March 13, 2021: With the vernal equinox a week away, daylight nears 12 hours. The moon is at its New phase this morning. Two morning planets, Jupiter and Saturn are in the southeastern sky before sunrise.
by Jeffrey L. Hunt
Chicago, Illinois: Sunrise, 6:05 a.m. CST; Sunset, 5:55 p.m. CST. Check local sources for sunrise and sunset times for your location.
The moon is at its New phase at 4:21 a.m. CST. The nighttime portion of the moon is facing Earth. The moon’s far side is fully illuminated in sunlight, while the earth-facing side is fully in darkness.
Tomorrow evening the moon appears as a thin crescent in the western sky shortly after sunset.
Notice how the sunrise and sunset times are converging on about 12 hours. Today daylight is 11 hours, 50 minutes long.
During the night tonight, Daylight Saving Time begins for most of the USA and Canada. Clocks are advanced one hour forward to push daylight into the evening hours. Contrary to popular thinking, an hour of daylight is not invented.
During standard time, the sun is south at “noon.” During daylight time, the sun is south at 1 p.m.
This morning Jupiter and Saturn are low in the southeastern sky before sunrise. Off their great conjunction on winter solstice day, Jupiter slowly steps away from Saturn. It will take 20 years for Jupiter to pull away and catch Saturn again.
The gap between the planets is 9.6°. Jupiter is bright and to the lower left of Saturn.
Detailed Note: The moon is at its New phase at 4:21 a.m. CST. Forty-five minutes before sunrise, Saturn is nearly 9° in altitude above the southeast horizon. Jupiter – nearly 5° in altitude above the east-southeast horizon – is 9.6° to the lower left of Saturn. One hour after sunset, Mars is 56.0° up in the west-southwest The Red Planet passes 7.2° to the upper right of Gamma Tauri (γ Tau, m = 3.6). The star is near the point of the “V” of Taurus in the Hyades star cluster. Through a telescope spot κ Tau, 2.8° to the upper left of Mars, while υ Tau is 3.0° to the planet’s upper left.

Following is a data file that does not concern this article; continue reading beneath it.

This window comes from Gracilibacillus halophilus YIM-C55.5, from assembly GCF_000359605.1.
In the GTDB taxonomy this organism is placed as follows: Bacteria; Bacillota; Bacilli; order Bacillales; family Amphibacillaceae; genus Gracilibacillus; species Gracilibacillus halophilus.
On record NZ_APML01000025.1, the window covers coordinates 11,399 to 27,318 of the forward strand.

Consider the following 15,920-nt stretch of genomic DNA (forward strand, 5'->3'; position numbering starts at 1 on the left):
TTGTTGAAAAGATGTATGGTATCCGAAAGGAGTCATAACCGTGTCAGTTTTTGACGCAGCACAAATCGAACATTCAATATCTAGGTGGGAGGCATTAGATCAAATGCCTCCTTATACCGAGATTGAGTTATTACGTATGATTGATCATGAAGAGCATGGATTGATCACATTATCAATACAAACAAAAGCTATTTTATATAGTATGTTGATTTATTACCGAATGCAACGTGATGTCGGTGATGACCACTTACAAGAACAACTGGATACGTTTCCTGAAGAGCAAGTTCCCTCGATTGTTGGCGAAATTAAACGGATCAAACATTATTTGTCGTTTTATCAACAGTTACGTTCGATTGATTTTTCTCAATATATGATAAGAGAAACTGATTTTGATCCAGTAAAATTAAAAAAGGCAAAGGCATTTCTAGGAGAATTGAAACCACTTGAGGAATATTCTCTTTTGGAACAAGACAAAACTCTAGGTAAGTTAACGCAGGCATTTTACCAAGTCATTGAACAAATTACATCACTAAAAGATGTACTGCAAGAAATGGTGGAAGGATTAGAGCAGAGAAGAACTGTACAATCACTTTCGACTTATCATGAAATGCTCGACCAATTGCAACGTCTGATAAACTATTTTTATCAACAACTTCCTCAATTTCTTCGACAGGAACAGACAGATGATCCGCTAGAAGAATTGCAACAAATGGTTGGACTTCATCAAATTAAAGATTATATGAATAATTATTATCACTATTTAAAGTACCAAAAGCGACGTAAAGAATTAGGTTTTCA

Read more about the planets during March 2021.
January 3, 2022: The moon passes Venus for the final time of this evening appearance of Venus. As night falls, Mercury, Saturn, and Jupiter are visible in the southwest. Mars is in the southeast before sunrise.
December 30, 2021: As the year ends and the new one opens, the night sky’s brightest star – Sirius – is in the southern sky at the midnight hour.
December 31, 2021: This morning before sunup, the thin waning crescent moon appears near Mars and the star Antares. Four planets – Venus, Mercury, Saturn, and Jupiter – are on parade in the southwest after sundown.
December 30, 2021: The morning crescent moon seems to be captured in the Scorpion’s pincers to the upper right of Mars. Four Evening Planets – Venus, Mercury, Saturn, and Jupiter – are in the southwest after sundown.
December 28, 2021: The Great Andromeda Galaxy is nearly overhead at the end of the evening twilight.